Introducing products into the scene creates a campaign that will allow the consumer to decide on whether they should or shouldn’t buy your product. It is all about seeing yourself using the product, and lifestyle shots do that.

We see a lot of lifestyle shots when we think of car advertisements. Cars are often shown in the background to a significant moment in the scene. It’s not about what the car did but what type of people are driving that car and the lifestyle they lead.

 

Catalog and Ecommerce Photography

ecommerce photography

One of the most important places to have excellent product photography is catalogs and eCommerce platforms. When we are surfing the web for a product or flipping through a catalog, we will stop on the images that stand out.

A great photo can change your view of the product, but most importantly, it allows you to stand out from the other products similar to you. There are split seconds to change the consumer’s mind, and an eye-catching photo can do that.

A great photo also allows the consumer to see why your product is the one that they should be purchasing. Product photos are an alternative to holding the product and should be taken seriously.

 

Hero Shots Make the Difference

With such a short time to tell the consumer what makes your product great, a hero shot does just that. We have talked about creating emotion in potential consumers, but hero shots drive the point home.

When selling a product, you are also selling an opportunity for the consumer to want the product in their life. A successful hero shot puts all of it together by creating an environment where the product stands out to make a consumer’s life easier.

Why You Need a Professional Photographer

A professional can take your mundane images and make them something spectacular. A great product photographer will incorporate specific elements that can help sell your brand to the consumer.

Here are some ways a professional photographer can help:

  • Solve problems with your product
  • Bringing the product into a consumer’s home
  • Showing the quality of the product

All these things can be depicted in a photo. Yet a great photograph can also get you in front of the right audience. If the photo and product are well made, you might even find yourself in a popular industry publication.

 

Final Thoughts

It only makes sense to get out there and make products look as great as they are. It doesn’t matter what is being sold, but it matters how you present it to a potential customer.

It is never enough just to throw an image up, so you have a visual representation of your product. Take the time to make your product a hero that establishes the value that your product has for your audience.

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Jose Soriano
10 Tips to Capture Great Indoor Event Photos

When it comes to any type of photography, the goal is to progress, advance your skills and become better in what you do. Event photography requires the same amount of effort and knowledge to get better, boost your portfolio’s value and make more money.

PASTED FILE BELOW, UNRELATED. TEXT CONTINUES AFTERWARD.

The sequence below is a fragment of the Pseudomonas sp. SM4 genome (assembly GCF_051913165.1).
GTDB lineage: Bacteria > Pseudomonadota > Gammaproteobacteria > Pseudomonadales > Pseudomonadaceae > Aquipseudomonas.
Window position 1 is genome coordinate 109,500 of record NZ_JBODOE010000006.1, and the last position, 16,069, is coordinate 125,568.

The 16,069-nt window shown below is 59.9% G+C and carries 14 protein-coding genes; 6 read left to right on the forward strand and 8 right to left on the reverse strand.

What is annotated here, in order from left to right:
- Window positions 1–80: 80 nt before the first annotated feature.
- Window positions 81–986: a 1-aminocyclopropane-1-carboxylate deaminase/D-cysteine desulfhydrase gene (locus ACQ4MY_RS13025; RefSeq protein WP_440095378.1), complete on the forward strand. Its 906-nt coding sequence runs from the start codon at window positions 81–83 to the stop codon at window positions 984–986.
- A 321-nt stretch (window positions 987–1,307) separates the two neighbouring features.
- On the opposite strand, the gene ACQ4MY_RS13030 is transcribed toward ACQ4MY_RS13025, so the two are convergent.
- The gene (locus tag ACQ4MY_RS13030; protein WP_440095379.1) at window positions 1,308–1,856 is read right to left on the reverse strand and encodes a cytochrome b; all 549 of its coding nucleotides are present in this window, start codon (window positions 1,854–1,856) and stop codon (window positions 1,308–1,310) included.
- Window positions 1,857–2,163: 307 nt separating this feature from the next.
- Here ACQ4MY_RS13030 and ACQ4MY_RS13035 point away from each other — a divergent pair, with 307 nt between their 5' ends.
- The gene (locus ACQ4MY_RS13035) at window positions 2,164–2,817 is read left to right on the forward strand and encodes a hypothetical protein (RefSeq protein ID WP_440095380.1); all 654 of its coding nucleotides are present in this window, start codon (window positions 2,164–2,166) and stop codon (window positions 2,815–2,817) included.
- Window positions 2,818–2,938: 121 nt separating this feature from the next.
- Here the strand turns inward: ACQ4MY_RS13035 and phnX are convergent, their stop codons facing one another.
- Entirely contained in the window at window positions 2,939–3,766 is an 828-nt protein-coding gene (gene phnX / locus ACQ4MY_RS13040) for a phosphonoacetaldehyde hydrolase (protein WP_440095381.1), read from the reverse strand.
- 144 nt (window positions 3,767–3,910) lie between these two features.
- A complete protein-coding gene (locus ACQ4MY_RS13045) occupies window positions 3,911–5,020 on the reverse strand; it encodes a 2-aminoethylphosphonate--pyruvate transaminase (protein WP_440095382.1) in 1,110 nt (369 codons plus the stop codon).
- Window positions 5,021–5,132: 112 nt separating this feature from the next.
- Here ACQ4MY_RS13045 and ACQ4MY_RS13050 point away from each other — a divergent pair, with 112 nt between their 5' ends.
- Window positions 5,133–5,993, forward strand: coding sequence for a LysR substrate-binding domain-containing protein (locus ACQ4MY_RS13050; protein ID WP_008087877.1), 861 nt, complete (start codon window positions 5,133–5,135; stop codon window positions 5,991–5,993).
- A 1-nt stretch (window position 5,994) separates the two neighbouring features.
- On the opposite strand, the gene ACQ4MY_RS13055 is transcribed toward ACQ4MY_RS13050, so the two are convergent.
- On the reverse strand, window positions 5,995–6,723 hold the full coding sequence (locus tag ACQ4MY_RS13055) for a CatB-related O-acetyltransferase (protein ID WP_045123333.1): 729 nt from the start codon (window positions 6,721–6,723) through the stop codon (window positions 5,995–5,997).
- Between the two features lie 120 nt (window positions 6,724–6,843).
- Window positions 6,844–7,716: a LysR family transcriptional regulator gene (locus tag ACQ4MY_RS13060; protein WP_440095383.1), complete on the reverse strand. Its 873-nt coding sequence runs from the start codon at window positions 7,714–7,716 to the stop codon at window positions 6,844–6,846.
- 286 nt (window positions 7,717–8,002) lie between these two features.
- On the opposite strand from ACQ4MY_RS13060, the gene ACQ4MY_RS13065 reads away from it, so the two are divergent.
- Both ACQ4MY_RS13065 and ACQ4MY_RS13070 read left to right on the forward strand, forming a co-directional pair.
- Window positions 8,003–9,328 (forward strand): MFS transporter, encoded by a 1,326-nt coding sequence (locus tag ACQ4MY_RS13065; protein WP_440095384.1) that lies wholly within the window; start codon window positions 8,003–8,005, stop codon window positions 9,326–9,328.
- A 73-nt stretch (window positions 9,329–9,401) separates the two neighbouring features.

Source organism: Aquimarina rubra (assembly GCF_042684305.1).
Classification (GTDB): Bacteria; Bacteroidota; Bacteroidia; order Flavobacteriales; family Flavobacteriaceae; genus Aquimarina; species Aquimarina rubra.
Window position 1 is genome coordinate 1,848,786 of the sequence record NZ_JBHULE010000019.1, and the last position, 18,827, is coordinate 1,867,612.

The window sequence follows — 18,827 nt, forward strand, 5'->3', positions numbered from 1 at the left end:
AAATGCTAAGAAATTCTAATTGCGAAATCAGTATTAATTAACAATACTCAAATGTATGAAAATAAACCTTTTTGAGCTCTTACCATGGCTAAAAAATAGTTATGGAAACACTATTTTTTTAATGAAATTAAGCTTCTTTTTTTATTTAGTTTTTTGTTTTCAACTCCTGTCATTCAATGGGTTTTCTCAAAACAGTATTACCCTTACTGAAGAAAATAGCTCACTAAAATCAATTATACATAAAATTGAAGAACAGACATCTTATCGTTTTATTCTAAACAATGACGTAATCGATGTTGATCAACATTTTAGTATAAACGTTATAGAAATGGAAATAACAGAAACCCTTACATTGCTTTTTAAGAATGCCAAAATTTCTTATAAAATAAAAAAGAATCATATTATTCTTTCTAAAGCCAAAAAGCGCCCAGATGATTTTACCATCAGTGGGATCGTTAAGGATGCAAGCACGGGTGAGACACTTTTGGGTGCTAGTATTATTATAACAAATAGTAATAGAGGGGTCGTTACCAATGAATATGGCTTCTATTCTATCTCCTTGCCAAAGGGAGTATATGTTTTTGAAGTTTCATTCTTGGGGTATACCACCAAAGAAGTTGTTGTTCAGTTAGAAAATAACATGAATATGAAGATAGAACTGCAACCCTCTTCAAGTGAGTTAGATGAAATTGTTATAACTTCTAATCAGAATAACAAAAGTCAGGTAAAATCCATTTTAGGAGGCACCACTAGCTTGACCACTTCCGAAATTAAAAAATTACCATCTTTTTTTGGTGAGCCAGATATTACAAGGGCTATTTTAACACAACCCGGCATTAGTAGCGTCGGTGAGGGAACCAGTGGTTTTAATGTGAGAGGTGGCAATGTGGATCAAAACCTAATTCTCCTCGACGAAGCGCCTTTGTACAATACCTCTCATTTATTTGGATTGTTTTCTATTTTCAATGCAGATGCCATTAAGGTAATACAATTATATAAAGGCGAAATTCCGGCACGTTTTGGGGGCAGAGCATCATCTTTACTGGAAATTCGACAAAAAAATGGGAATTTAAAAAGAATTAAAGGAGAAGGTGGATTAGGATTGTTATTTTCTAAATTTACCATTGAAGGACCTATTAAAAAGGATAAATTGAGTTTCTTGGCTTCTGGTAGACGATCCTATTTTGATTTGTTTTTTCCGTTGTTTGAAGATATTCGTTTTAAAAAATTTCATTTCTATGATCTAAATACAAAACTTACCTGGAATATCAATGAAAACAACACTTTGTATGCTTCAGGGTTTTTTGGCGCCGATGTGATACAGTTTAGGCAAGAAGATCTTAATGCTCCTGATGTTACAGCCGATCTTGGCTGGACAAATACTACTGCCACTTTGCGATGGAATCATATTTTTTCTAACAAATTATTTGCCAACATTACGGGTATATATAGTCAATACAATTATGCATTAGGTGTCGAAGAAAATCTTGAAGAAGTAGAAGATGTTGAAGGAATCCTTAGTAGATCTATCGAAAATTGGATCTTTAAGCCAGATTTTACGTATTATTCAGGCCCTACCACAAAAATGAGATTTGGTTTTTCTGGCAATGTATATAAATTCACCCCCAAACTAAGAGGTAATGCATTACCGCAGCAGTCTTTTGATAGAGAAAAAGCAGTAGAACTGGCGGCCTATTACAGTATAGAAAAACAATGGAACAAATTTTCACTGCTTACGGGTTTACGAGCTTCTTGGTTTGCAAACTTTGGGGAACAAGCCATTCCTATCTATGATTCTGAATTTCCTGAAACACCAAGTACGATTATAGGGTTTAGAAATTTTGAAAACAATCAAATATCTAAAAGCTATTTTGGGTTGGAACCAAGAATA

In this article, you will find the best 10 tips to capture great indoor event photos. Whether if you’re a beginner or a pro, these tips will help you become more creative and increase your awareness to get where you want. The goal is to capture better images after each event.

 

Understand the Camera Settings for Indoor Event Photography

The camera settings differ in each situation. There is no such thing as setting up your camera and using the same settings on every event. That won’t work because each place is different. It has different lighting, space, and people.

Before any type of event, you must know what your camera is capable of. If you’re not sure how to set up your camera, read the manual, visit your camera’s official website or follow instructions from top photographers who use your camera on YouTube or on online photography websites (or contact me for more info?).

 

Have the right Indoor Photography Equipment

A photographer needs to have the right camera gear with them. If you’re a beginner, you can start by using your camera, an external flash, and at least two lenses. As your skills and experience grow, you will have to put money on the side to buy professional photography equipment. That will include:

  • A second camera body (preferably full frame)
  • A zoom lens with a wide f/2.8 aperture (24-70mm f/2.8 for full-frame or 16-50mm f/2.8 for APS-C cameras)
  • A prime lens with f/1.8 or f/1.4 aperture.
  • Professional lightweight tripod.
  • High-Speed Sync Flash with Wireless Trigger.
  • Strobes or LED Lights.
  • High-Speed Memory Cards of at least 64GB of storage (preferably 128GB).
  • Extra batteries.
  •  

Use the Best Settings for Indoor Photography with Flash

In the beginning, flash scares everyone. Some of you may have heard “never use flash” or “try to shoot in natural light”. Those people don’t know how to use flash. If you know how to use it and master it, you can come up with the best photos ever taken.

In the beginning, you can start using TTL mode and gradually learn how to use manual settings. TTL mode gives you a lot of flexibility too. Keep your ISO in higher values (between 800-3200), use White Balance, and the right metering mode.

Use “center metering mode” when your subject is in the middle between the foreground and the background. Alternately, use “spot metering mode” when the subject is closer to the background. Also, make sure you use a diffuser to create more ambient light.

 

 

Shoot in Low Light

On some occasions, shooting in low light creates dramatic awesome results. That said, point your camera to capture a moment where only the faces of people lighten up. You can try to take these kinds of photos and then use proper filters in the post-process to enhance the details and brightness of the whole image. Don’t be afraid to try taking photos in low light. You can create a different style and your photography will instantly get more exposure.